In the Corner

“Today, I’m announcing the American Dream Plan. Over the next four years, the American Dream plan will bring more than 2 million jobs to Hispanic communities.” -@realDonaldTrump

I wish somebody told Kushner that people who want identity-based pandering already have a whole party existing exclusively for that goal. You can’t beat them at identity games. They have had decades of practice and will cream you every time.

In the meantime, those of us who hate identity-mongering are languishing over here in the corner. Will somebody finally try to appeal to us?

7 thoughts on “In the Corner”

  1. Think I found Trump policy you’ll strongly disagree with:

    ///A Glimpse Into A Second Trump Term

    … nothing conceivably remains on the Israeli government’s wish list save a clear American green light for annexation, which Prime Minister Netanyahu has said multiple times is a requirement for Israel to move forward with official changes to the status of West Bank territory.

    While I have long been confident that such approval will be granted by the end of a second Trump term, on Wednesday the yellow light began to noticeably turn green with the signing of a bilateral U.S.-Israel agreement to extend scientific, academic, and commercial projects between the two countries to the West Bank and Golan Heights. The old agreement, signed during the Nixon administration and left unchanged by every subsequent administration until yesterday, stated that these projects, which are taxpayer funded, “may not be conducted in geographical areas which came under the administration of the State of Israel after June 5, 1967, and may not relate to subjects primarily pertinent to such areas.”

    Tel Aviv (undisputed Israeli territory), East Jerusalem (part of Jerusalem’s municipal boundaries and thus effectively annexed), the Golan Heights (Israeli law and jurisdiction have been applied), and the West Bank (either disputed territory or belligerently occupied territory depending on whom you ask) are now all treated identically when it comes to American funding for cooperative projects. By the end of a second Trump term, a large portion of the West Bank will undoubtedly move into the annexed/extension of sovereignty and Israeli law category, and yesterday’s announcement is only a preview of coming attractions.

    What worries me is the issue of selling advanced weapons to our (currently or potentially) ‘friendly’ neighbors:

    “now that the UAE will be getting F-35s, the Saudis, Qataris, and Egyptians will want them too. If they don’t get them, the U.S. may provide them with other advanced fighters such as F-16s, or they may look to purchase alternative systems and equipment from Russia or China. This will create a rapidly spiraling escalation, and while Israel may be able to keep pace in some ways, the more advanced weaponry there is scattered throughout the Middle East, the harder this becomes.”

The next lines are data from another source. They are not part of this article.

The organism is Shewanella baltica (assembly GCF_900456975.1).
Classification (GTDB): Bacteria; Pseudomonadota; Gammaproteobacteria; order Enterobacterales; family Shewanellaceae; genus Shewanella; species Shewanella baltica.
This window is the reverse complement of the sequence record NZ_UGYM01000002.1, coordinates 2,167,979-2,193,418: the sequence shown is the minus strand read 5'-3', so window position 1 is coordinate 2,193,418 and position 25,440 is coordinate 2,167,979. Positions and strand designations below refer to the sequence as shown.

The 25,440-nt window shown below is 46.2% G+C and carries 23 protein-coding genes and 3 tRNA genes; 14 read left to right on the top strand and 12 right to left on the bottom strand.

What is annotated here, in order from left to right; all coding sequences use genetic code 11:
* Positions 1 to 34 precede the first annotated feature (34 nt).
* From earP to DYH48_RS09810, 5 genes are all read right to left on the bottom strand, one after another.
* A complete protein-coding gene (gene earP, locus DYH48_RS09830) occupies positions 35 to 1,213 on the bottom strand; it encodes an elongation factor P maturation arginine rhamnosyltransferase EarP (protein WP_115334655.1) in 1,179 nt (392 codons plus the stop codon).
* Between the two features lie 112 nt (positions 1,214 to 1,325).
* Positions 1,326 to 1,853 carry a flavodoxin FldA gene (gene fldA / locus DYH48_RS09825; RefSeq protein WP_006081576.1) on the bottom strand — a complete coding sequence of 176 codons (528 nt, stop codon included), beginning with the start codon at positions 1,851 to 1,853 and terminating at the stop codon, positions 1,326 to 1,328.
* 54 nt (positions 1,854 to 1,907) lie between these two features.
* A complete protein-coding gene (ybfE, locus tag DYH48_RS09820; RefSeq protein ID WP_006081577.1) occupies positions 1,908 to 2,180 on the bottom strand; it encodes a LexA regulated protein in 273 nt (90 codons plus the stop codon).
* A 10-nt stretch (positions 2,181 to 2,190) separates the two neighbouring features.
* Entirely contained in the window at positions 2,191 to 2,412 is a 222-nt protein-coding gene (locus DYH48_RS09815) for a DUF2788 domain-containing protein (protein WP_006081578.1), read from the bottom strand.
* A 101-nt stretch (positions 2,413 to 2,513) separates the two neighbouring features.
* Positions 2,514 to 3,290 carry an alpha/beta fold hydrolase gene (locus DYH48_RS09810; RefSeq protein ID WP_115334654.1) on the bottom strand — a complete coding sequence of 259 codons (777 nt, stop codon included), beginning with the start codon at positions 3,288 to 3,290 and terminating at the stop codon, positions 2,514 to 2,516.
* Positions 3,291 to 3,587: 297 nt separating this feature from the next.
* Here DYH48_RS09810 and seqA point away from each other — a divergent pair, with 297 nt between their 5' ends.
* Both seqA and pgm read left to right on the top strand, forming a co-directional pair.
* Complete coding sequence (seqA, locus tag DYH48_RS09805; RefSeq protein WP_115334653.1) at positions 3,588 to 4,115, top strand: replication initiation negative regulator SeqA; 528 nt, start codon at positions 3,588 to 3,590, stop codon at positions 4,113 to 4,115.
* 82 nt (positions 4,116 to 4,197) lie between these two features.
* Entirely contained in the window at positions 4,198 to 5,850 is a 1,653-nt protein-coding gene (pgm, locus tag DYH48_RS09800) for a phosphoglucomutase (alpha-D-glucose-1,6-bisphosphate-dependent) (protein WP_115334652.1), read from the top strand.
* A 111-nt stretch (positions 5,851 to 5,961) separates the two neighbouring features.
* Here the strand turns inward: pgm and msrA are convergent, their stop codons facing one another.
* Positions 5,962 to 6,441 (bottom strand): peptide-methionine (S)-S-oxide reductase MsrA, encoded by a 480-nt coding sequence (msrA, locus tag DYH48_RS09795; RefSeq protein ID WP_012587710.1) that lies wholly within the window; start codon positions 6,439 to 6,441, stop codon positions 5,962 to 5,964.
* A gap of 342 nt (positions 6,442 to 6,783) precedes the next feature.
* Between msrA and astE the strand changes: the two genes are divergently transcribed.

1. By the way, I received Iron Gustav yesterday and have read about 100 pages so far. It’s brilliant, thank you for the recommendation. I’m loving it passionately.


      1. Very glad you like Iron Gustav so far and hope you’ll share a review when you finish. 🙂 Always enjoy reading your reviews, especially of books I’m planning to read myself. So far, finished “Little Man, What Now” and try to start “Wolf among Wolves” but am unsure I’ll do it soon.

        Haven’t started Iron Gustav yet, but was worried it wouldn’t be good after reading in the foreword that Joseph Goebbels forced Fallada to make ideological changes to the novel. Fallada capitulated and wrote in his diary (August 1938): ‘this month […] is marked in black in my diary. The world filled me with loathing, but I loathed myself even more for what I was doing.’

        Btw, did you order the new Penguin translation? The foreword in my version says:

        “The 1940 English edition was considerably shorter than the one that had appeared in Germany in 1938. In the first place, it was based on Fallada’s original manuscript and did not include … Moreover, Putnam removed an additional eight sections and undertook wide-ranging cuts across the board. They clearly wanted a much shorter book.

        Putnam’s editor in 1940 had little time for Fallada’s detailed and often humorous accounts of everyday life, such as the conversations in the queue for rations (Three, II) or in the waiting room of the doctor’s surgery (Three, XV) during the First World War.

        The cumulative effect of these changes was to produce characters that are much less complex and a novel that lacks the colour and vividness of Fallada’s original work.”


  2. I absolutely do not follow American politics since at least 2008. It is not my country. I care as much about US politics than, say, German politics. A very basic and interest and knowledge. This is why I do not comment on US politics here, or anywhere.

    That being said, I am not surprised. Republicans probably think that Latinos is not a homogeneous group (Republicans in Miami, and the rest of the country Democrats is probably less and less true), and hope to get more votes within that “community.” Conservatives in Canada played that game as well as the Liberals.

    Liked by 1 person

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